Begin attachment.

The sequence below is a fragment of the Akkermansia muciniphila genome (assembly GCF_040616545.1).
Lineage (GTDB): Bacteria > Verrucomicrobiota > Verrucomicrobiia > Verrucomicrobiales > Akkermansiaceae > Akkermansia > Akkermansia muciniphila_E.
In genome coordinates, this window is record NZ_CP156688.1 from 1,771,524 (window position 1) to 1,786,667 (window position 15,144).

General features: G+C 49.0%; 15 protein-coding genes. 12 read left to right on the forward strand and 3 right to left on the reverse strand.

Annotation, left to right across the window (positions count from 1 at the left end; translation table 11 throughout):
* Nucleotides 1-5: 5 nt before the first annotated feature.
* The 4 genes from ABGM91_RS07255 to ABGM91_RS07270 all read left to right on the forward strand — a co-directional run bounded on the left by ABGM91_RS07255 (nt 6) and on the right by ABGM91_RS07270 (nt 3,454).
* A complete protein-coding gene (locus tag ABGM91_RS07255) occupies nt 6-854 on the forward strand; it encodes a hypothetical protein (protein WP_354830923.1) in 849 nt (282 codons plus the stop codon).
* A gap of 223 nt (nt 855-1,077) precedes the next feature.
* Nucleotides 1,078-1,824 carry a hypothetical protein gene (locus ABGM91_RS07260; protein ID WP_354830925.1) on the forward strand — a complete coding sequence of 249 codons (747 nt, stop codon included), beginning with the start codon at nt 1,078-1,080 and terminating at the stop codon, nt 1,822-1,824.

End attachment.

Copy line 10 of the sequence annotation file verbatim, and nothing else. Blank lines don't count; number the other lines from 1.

* Nucleotides 1,078-1,824 carry a hypothetical protein gene (locus ABGM91_RS07260; protein ID WP_354830925.1) on the forward strand — a complete coding sequence of 249 codons (747 nt, stop codon included), beginning with the start codon at nt 1,078-1,080 and terminating at the stop codon, nt 1,822-1,824.